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MA English Literature

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  • Objectives
    The School of English Studies is renowned for the excellence of its research and teaching in all areas of English Literature, from the Medieval period to the contemporary. This programme blends compulsory elements to enable you to extend and develop your research skills and explore research issues - such as the nature of archival study, genre and textuality, the relationship between print and manuscript, interdisciplinary, and questions of cultural and political context - and an optional element that enables you to specialise in a specific period. This optional element is achieved through one of three pathways, which give you the opportunity to specialise in a particular field of literary study – these pathways are: • Early Modern Literature • The Long Nineteenth Century • Twentieth-Century and Contemporary Literature Authors and areas to be studied on these team-taught period-specific modules may include: early modern drama, including Shakespeare and Jonson; John Donne, John Milton, Katherine Phillips and seventeenth-century poetry; Daniel Defoe, Jane Austen and the novel; Lord Byron and Romantic poetry; Oscar Wilde and Victorian and fin-de-siécle literature; James Joyce, Virginia Woolf, and Modernism; D.H. Lawrence and regional literature; and a range of contemporary poets and novelists, such as Ian McEwan, Paul Muldoon, Alice Oswald, and Derek Walcott.
  • Academic Title
    MA English Literature
  • Course description
    Key facts

    • This MA programme with its specialised pathways will be a superb opportunity to prepare for future research at doctoral level

    Course Content
    As well as receiving research skills training as part of the degree, you will have the opportunity to explore a diverse range of literary genres and to investigate textual and critical issues involved in the study of literature in their cultural and historical context.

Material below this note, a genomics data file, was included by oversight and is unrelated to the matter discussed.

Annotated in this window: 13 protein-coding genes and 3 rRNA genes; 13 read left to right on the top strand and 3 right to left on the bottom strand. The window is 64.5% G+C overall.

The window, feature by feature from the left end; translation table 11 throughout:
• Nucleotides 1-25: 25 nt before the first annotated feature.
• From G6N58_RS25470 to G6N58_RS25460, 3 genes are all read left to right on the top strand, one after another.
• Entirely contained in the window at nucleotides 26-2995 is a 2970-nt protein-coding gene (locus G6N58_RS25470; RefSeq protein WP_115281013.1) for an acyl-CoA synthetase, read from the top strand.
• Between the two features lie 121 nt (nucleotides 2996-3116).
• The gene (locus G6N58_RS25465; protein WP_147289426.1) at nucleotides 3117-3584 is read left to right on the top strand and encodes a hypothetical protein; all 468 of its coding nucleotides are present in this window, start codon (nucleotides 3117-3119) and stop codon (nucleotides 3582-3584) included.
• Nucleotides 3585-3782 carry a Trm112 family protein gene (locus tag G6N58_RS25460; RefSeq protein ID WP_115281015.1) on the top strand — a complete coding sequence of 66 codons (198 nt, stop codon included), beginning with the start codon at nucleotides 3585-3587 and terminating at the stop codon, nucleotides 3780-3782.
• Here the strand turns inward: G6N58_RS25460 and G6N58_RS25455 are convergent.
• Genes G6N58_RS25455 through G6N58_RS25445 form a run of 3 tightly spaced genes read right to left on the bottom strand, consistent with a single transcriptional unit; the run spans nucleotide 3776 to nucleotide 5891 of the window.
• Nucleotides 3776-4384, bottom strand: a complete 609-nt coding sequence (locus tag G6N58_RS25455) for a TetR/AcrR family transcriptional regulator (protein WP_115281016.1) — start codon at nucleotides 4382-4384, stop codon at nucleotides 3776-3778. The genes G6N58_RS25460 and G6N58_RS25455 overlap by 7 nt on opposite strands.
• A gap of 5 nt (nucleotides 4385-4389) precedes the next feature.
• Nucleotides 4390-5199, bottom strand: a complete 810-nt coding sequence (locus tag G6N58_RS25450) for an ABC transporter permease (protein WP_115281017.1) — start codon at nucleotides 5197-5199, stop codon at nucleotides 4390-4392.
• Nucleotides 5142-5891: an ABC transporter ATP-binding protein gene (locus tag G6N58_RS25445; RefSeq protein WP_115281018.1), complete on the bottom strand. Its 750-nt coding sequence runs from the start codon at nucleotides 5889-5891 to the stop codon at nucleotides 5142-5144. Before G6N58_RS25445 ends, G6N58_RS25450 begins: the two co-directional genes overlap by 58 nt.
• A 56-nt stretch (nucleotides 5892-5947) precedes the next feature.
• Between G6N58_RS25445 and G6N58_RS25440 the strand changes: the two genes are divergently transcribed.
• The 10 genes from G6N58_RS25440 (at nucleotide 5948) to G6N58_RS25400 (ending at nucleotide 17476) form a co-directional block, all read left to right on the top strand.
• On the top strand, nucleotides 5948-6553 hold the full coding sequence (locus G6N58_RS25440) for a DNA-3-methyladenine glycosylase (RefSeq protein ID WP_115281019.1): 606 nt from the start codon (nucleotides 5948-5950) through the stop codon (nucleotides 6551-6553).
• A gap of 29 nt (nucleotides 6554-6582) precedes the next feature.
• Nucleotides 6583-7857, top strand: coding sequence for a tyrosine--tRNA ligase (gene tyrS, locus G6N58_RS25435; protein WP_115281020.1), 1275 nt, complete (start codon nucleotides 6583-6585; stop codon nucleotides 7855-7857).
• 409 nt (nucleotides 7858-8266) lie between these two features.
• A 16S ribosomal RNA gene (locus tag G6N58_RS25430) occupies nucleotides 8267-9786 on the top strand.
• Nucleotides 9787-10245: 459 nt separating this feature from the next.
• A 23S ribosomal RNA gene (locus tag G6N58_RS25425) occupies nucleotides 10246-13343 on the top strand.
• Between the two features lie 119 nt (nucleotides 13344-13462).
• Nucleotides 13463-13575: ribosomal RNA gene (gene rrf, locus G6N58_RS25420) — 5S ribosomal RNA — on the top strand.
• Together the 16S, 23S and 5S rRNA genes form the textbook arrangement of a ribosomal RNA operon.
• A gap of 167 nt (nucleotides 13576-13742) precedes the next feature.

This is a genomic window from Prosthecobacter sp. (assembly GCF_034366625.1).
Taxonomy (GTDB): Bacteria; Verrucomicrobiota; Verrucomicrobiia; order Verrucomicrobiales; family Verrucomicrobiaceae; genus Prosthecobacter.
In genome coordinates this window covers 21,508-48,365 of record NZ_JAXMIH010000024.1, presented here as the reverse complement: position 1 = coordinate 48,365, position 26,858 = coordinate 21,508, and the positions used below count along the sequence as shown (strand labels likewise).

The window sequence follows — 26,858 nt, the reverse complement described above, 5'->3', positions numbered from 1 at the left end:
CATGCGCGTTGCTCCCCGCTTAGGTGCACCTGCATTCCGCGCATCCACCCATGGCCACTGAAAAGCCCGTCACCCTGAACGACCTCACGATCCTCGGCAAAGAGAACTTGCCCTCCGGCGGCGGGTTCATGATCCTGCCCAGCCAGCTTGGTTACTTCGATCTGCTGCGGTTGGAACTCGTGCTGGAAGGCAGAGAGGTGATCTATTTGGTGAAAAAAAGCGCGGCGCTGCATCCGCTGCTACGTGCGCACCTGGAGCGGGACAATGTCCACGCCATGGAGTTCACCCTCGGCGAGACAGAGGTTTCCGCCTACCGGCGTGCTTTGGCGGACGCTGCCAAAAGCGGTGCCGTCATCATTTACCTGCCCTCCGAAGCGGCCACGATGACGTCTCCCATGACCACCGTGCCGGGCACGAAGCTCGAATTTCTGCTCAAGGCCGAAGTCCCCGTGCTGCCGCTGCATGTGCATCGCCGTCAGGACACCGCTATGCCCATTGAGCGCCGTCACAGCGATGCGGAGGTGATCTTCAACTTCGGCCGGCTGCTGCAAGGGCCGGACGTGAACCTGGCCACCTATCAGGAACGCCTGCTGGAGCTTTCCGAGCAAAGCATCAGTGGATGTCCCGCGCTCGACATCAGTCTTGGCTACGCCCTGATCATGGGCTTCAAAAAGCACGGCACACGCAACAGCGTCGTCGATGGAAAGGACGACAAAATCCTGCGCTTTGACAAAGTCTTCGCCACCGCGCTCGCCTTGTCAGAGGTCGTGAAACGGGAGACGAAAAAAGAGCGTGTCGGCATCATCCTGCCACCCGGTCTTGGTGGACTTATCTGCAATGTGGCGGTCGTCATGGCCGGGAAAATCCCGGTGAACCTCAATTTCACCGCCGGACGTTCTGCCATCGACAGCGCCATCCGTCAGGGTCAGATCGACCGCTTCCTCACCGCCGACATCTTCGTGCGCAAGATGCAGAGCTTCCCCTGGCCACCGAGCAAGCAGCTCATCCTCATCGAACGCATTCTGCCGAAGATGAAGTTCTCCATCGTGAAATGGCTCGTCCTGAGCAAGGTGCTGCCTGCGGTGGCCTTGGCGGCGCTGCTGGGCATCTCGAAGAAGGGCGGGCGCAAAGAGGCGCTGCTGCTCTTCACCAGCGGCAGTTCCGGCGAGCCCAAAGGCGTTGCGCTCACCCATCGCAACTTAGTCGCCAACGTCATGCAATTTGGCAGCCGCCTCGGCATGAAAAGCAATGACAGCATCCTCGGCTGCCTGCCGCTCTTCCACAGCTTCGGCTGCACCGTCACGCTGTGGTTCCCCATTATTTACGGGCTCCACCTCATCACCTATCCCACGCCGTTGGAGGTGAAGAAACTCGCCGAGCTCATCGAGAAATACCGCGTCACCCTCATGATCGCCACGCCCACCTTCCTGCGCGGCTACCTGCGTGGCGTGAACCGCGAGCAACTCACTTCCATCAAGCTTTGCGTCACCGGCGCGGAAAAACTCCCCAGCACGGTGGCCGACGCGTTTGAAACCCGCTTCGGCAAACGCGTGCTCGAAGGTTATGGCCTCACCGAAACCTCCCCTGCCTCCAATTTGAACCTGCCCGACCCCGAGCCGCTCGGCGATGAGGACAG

Topics covered will include: questions of genre; establishing and challenging a literary canon; the idea of the archive; notions of orality and performance; the relationship between manuscript and print cultures; editorial practice and politics.

    Full details about the content of the MA in English Literature is available on the School of English Studies website.  Students may pursue one of the following pathways through the MA course:

    -Early Modern Literature
    -The Long Nineteenth Century
    -Twentieth-Century and Contemporary Literature

    Please note that all module details are subject to change.

    The dissertation is a major piece of advanced independent research, which you will undertake with the supervision of a specialist in your chosen area.

    We will provide you with advice and guidance while you select and refine your chosen area of study. You will be assigned a tutor to supervise your dissertation and offer support as you complete your research for the dissertation and the MA.

    Course Structure

    This course can be taken over 1 year, full-time (September to September) or part-time over 2 to 3 years.

    The MA consists of taught modules totalling 120 credits (which are taken during the autumn and spring semesters) and a 60-credit dissertation module (undertaken over the summer period).

    Full-time students normally take 60 credits of taught modules in each semester; part-time students normally take 30 credits.

    All modules will be team-taught by a range of experts in the field. You will also be assigned an individual supervisor for your independent dissertation project.

    All taught modules are assessed by written work of between 3,000 words (for a 15-credit module) and 6,000 words (for a 30-credit module), which is set towards the end of the semester in which the module is taught.

    In the early stages of your dissertation, your supervisor will read through and comment on draft work. The dissertation itself comprises a piece of your own research, assessed by written work of 12,000-15,000 words.

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